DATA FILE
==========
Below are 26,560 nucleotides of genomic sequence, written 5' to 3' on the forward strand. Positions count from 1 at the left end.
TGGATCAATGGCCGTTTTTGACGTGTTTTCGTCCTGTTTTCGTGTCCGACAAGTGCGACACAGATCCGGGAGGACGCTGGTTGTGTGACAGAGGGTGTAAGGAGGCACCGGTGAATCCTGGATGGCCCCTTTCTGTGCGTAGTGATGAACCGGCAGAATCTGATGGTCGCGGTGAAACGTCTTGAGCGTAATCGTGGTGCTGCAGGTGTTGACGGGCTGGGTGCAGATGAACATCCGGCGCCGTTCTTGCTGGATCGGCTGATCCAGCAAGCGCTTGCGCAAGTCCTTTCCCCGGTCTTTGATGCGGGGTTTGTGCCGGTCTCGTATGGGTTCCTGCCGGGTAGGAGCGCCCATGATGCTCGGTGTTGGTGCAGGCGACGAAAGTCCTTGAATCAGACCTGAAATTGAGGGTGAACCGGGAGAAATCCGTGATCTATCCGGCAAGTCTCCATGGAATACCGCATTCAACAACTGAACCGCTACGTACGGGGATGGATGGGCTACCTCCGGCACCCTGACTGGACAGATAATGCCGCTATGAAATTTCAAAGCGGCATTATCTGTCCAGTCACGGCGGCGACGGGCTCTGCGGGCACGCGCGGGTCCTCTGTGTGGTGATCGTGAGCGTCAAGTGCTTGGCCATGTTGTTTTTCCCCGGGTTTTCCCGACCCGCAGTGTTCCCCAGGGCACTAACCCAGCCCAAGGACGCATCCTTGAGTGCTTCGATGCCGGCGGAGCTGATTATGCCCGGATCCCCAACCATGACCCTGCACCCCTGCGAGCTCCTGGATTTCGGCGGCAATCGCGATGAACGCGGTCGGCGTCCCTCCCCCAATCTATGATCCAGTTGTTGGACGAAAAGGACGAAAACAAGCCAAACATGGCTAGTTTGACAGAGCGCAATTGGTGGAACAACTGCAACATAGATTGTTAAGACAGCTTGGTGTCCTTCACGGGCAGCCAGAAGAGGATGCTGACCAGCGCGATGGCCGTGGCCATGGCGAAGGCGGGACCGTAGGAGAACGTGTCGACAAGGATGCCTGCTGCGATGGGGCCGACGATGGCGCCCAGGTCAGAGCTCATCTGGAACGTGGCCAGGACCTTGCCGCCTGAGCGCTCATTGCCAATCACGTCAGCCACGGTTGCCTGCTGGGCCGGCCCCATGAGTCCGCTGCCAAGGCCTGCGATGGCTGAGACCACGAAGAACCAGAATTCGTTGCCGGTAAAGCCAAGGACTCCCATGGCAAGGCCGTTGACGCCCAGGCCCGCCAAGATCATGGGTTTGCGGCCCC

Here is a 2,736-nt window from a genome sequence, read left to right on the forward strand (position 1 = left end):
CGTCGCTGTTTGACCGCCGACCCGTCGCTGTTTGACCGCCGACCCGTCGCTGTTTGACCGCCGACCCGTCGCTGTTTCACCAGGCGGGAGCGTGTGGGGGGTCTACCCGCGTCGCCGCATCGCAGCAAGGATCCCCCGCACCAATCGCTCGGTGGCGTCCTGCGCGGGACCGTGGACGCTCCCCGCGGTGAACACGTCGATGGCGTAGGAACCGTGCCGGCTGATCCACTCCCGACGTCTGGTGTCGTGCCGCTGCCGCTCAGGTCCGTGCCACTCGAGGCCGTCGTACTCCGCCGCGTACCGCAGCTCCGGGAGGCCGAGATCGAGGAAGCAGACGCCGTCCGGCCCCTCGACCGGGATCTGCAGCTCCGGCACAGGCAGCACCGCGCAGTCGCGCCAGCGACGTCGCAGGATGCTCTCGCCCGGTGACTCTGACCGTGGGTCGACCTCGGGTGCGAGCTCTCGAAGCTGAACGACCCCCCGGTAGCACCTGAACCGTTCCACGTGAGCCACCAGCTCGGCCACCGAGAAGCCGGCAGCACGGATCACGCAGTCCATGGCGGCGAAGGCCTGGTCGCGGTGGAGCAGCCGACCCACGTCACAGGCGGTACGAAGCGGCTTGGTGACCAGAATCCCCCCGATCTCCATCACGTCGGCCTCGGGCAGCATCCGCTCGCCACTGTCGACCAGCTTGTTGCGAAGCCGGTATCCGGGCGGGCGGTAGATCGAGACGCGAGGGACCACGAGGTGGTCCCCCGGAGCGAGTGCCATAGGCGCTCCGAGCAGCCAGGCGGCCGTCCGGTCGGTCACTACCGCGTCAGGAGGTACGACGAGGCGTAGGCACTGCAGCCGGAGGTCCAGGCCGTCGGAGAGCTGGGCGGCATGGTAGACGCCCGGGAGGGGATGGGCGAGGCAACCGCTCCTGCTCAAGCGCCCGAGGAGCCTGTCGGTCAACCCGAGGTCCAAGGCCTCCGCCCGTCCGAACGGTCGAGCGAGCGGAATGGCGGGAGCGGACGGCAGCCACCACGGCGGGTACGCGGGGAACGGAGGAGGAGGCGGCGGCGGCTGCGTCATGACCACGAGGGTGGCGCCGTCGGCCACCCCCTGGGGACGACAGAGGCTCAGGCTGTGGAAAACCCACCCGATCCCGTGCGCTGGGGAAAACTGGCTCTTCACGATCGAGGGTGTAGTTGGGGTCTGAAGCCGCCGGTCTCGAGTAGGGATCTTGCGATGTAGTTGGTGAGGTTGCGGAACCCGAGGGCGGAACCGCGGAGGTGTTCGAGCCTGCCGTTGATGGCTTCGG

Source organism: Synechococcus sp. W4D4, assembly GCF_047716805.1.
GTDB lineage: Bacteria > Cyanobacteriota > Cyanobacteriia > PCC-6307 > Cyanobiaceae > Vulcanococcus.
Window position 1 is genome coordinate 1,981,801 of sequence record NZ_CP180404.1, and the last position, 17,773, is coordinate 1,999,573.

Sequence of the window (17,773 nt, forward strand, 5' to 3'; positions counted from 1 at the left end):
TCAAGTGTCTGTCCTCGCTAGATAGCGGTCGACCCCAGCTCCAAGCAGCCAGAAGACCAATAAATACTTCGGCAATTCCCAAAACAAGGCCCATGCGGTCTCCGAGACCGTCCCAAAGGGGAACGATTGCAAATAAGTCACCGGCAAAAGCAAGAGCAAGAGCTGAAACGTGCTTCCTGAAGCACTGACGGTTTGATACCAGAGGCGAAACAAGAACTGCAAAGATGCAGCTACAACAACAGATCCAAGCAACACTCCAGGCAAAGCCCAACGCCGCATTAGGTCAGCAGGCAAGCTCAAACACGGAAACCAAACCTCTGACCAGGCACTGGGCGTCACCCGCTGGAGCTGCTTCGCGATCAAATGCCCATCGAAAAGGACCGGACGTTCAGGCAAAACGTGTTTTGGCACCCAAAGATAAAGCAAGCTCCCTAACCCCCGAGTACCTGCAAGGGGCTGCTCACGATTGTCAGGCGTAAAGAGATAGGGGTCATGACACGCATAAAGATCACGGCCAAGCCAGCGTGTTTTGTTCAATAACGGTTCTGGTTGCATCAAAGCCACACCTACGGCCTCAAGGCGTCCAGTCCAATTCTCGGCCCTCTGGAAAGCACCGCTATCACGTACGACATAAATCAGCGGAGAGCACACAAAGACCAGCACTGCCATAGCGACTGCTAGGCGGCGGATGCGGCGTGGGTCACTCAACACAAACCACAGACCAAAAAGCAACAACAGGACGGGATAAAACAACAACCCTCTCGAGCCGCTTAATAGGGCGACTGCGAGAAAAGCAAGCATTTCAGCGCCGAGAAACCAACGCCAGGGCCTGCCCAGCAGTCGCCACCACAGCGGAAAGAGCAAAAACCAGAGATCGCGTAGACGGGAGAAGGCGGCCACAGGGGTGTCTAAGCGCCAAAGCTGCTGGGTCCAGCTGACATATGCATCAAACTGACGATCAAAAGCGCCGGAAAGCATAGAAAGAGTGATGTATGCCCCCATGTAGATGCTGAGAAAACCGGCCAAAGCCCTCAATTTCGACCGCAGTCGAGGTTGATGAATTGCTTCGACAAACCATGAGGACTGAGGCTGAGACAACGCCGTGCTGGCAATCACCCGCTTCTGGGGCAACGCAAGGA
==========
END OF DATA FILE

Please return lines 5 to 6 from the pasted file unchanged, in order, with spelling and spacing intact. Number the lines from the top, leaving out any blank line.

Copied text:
Source organism: Synechococcus sp. W4D4, assembly GCF_047716805.1.
GTDB lineage: Bacteria > Cyanobacteriota > Cyanobacteriia > PCC-6307 > Cyanobiaceae > Vulcanococcus.